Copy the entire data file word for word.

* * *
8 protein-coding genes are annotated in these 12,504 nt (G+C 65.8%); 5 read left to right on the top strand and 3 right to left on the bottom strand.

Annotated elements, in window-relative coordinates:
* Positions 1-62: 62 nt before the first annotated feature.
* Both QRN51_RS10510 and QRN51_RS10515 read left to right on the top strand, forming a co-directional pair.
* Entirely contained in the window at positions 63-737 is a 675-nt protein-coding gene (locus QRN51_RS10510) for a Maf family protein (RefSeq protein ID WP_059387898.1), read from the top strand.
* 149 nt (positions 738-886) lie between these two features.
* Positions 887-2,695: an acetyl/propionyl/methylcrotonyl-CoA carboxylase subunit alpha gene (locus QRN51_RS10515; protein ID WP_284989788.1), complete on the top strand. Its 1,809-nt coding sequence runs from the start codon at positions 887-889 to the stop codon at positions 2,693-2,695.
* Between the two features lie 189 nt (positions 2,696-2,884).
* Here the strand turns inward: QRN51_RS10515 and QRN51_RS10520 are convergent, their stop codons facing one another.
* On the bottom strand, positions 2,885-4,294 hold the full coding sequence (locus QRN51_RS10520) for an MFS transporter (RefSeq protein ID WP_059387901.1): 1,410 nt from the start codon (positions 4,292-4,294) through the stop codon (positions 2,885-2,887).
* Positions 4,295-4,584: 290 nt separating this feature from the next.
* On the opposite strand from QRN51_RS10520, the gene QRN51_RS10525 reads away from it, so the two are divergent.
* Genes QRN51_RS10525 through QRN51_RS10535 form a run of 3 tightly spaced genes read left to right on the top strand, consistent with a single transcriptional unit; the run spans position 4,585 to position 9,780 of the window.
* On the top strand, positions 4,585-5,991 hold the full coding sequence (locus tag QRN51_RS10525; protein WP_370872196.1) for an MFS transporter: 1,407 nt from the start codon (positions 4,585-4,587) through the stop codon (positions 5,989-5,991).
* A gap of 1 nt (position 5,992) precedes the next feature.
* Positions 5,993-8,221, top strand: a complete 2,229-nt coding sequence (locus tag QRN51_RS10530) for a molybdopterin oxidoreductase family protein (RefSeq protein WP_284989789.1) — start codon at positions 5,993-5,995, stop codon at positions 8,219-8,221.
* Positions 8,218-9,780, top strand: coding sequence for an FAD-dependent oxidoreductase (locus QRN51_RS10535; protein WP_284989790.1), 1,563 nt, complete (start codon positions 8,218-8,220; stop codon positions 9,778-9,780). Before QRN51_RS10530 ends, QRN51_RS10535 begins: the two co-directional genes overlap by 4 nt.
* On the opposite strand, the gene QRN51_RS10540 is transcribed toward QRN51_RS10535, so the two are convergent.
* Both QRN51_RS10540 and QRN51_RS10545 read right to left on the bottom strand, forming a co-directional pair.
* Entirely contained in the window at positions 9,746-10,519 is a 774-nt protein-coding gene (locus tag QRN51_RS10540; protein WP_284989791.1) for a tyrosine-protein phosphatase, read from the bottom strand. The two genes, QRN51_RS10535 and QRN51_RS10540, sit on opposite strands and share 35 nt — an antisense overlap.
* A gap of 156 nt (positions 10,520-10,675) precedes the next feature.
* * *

8 protein-coding genes are annotated in these 12,504 nt (G+C 65.8%); 5 read left to right on the top strand and 3 right to left on the bottom strand.

Annotated elements, in window-relative coordinates:
* Positions 1-62: 62 nt before the first annotated feature.
* Both QRN51_RS10510 and QRN51_RS10515 read left to right on the top strand, forming a co-directional pair.
* Entirely contained in the window at positions 63-737 is a 675-nt protein-coding gene (locus QRN51_RS10510) for a Maf family protein (RefSeq protein ID WP_059387898.1), read from the top strand.
* 149 nt (positions 738-886) lie between these two features.
* Positions 887-2,695: an acetyl/propionyl/methylcrotonyl-CoA carboxylase subunit alpha gene (locus QRN51_RS10515; protein ID WP_284989788.1), complete on the top strand. Its 1,809-nt coding sequence runs from the start codon at positions 887-889 to the stop codon at positions 2,693-2,695.
* Between the two features lie 189 nt (positions 2,696-2,884).
* Here the strand turns inward: QRN51_RS10515 and QRN51_RS10520 are convergent, their stop codons facing one another.
* On the bottom strand, positions 2,885-4,294 hold the full coding sequence (locus QRN51_RS10520) for an MFS transporter (RefSeq protein ID WP_059387901.1): 1,410 nt from the start codon (positions 4,292-4,294) through the stop codon (positions 2,885-2,887).
* Positions 4,295-4,584: 290 nt separating this feature from the next.
* On the opposite strand from QRN51_RS10520, the gene QRN51_RS10525 reads away from it, so the two are divergent.
* Genes QRN51_RS10525 through QRN51_RS10535 form a run of 3 tightly spaced genes read left to right on the top strand, consistent with a single transcriptional unit; the run spans position 4,585 to position 9,780 of the window.
* On the top strand, positions 4,585-5,991 hold the full coding sequence (locus tag QRN51_RS10525; protein WP_370872196.1) for an MFS transporter: 1,407 nt from the start codon (positions 4,585-4,587) through the stop codon (positions 5,989-5,991).
* A gap of 1 nt (position 5,992) precedes the next feature.
* Positions 5,993-8,221, top strand: a complete 2,229-nt coding sequence (locus tag QRN51_RS10530) for a molybdopterin oxidoreductase family protein (RefSeq protein WP_284989789.1) — start codon at positions 5,993-5,995, stop codon at positions 8,219-8,221.
* Positions 8,218-9,780, top strand: coding sequence for an FAD-dependent oxidoreductase (locus QRN51_RS10535; protein WP_284989790.1), 1,563 nt, complete (start codon positions 8,218-8,220; stop codon positions 9,778-9,780). Before QRN51_RS10530 ends, QRN51_RS10535 begins: the two co-directional genes overlap by 4 nt.
* On the opposite strand, the gene QRN51_RS10540 is transcribed toward QRN51_RS10535, so the two are convergent.
* Both QRN51_RS10540 and QRN51_RS10545 read right to left on the bottom strand, forming a co-directional pair.
* Entirely contained in the window at positions 9,746-10,519 is a 774-nt protein-coding gene (locus tag QRN51_RS10540; protein WP_284989791.1) for a tyrosine-protein phosphatase, read from the bottom strand. The two genes, QRN51_RS10535 and QRN51_RS10540, sit on opposite strands and share 35 nt — an antisense overlap.
* A gap of 156 nt (positions 10,520-10,675) precedes the next feature.